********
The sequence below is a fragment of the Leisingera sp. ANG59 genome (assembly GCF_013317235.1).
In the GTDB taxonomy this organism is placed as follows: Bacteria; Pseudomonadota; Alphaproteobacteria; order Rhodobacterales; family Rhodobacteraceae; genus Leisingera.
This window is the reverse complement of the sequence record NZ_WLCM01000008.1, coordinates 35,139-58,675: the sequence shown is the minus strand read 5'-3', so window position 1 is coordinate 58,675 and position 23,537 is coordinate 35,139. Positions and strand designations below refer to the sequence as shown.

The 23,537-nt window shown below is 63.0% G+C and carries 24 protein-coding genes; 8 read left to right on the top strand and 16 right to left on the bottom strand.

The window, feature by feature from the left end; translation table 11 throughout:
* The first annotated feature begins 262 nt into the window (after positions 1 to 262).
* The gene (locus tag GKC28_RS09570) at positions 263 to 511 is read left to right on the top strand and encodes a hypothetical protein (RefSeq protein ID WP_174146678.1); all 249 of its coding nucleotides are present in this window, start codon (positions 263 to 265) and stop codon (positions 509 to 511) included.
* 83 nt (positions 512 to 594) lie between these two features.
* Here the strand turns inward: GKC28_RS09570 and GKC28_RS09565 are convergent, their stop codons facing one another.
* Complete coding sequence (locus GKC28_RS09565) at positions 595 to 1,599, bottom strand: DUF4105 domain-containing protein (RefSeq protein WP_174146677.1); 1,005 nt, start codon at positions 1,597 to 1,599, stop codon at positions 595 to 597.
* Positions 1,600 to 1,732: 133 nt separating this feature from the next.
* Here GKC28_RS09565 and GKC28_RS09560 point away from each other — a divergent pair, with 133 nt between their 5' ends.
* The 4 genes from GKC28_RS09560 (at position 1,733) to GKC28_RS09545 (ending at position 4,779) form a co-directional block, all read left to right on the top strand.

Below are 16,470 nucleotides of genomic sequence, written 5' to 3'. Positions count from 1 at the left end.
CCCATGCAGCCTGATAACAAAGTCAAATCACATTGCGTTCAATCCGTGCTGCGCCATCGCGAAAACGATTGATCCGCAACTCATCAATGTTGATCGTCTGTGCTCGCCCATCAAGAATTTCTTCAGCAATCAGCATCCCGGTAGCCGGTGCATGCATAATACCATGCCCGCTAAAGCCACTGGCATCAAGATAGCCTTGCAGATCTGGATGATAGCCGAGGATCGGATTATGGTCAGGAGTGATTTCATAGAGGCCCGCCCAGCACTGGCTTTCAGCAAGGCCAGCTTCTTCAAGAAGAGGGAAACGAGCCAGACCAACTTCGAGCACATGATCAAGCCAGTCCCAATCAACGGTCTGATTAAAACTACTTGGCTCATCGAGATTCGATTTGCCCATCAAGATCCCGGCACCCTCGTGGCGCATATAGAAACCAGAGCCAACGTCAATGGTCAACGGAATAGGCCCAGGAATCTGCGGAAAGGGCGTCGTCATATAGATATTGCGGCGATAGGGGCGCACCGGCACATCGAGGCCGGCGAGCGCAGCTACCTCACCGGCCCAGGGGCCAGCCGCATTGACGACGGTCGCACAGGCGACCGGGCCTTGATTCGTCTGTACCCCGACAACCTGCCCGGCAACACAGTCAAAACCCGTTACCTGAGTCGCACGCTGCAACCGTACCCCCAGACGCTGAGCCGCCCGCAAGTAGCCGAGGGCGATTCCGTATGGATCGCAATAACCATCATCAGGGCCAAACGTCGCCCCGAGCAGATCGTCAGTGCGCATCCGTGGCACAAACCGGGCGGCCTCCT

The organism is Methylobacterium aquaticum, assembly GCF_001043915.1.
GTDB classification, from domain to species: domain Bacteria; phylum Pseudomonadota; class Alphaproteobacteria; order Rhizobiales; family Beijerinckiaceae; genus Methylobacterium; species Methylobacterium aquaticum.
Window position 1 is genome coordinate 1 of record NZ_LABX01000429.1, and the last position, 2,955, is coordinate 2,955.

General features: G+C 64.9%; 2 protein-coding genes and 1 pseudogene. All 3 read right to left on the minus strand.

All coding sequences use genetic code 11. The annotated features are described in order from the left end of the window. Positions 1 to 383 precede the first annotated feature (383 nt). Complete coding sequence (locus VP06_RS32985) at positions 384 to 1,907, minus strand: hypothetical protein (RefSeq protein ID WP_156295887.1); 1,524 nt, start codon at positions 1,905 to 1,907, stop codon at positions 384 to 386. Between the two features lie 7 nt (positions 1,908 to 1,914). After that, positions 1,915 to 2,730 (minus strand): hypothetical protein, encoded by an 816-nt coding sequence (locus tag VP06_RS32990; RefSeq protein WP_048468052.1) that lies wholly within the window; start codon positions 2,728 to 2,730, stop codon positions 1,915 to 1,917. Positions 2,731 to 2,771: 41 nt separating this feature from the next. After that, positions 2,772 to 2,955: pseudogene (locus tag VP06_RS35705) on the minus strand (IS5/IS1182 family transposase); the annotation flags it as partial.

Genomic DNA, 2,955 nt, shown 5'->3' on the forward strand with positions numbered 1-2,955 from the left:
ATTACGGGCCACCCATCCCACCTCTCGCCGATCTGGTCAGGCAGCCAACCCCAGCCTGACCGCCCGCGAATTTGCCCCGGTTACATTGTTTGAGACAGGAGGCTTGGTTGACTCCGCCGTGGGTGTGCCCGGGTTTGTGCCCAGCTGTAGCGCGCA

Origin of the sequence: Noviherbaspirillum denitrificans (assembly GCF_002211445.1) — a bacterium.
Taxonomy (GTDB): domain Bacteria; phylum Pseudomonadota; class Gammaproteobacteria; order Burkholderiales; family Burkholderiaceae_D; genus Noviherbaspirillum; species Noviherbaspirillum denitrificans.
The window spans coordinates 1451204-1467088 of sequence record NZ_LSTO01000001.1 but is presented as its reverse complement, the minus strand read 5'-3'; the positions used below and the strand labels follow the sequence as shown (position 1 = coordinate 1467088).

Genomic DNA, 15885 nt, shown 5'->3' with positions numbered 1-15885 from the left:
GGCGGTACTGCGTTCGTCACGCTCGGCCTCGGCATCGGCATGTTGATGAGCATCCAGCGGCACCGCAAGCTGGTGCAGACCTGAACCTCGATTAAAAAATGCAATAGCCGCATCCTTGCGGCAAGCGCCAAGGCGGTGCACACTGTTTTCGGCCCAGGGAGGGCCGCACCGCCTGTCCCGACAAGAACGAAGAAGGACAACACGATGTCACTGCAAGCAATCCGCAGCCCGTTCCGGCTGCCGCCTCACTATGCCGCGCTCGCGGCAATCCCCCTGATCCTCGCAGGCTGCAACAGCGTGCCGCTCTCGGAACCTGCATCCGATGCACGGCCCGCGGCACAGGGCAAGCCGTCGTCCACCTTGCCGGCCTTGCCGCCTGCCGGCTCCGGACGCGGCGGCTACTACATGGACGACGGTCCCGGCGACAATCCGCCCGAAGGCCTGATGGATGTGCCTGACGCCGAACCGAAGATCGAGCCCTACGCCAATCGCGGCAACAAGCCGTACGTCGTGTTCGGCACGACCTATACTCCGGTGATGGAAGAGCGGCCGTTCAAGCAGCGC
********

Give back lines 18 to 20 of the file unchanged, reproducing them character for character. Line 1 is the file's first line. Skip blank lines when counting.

Window position 1 is genome coordinate 1 of record NZ_LABX01000429.1, and the last position, 2,955, is coordinate 2,955.

General features: G+C 64.9%; 2 protein-coding genes and 1 pseudogene. All 3 read right to left on the minus strand.

All coding sequences use genetic code 11. The annotated features are described in order from the left end of the window. Positions 1 to 383 precede the first annotated feature (383 nt). Complete coding sequence (locus VP06_RS32985) at positions 384 to 1,907, minus strand: hypothetical protein (RefSeq protein ID WP_156295887.1); 1,524 nt, start codon at positions 1,905 to 1,907, stop codon at positions 384 to 386. Between the two features lie 7 nt (positions 1,908 to 1,914). After that, positions 1,915 to 2,730 (minus strand): hypothetical protein, encoded by an 816-nt coding sequence (locus tag VP06_RS32990; RefSeq protein WP_048468052.1) that lies wholly within the window; start codon positions 2,728 to 2,730, stop codon positions 1,915 to 1,917. Positions 2,731 to 2,771: 41 nt separating this feature from the next. After that, positions 2,772 to 2,955: pseudogene (locus tag VP06_RS35705) on the minus strand (IS5/IS1182 family transposase); the annotation flags it as partial.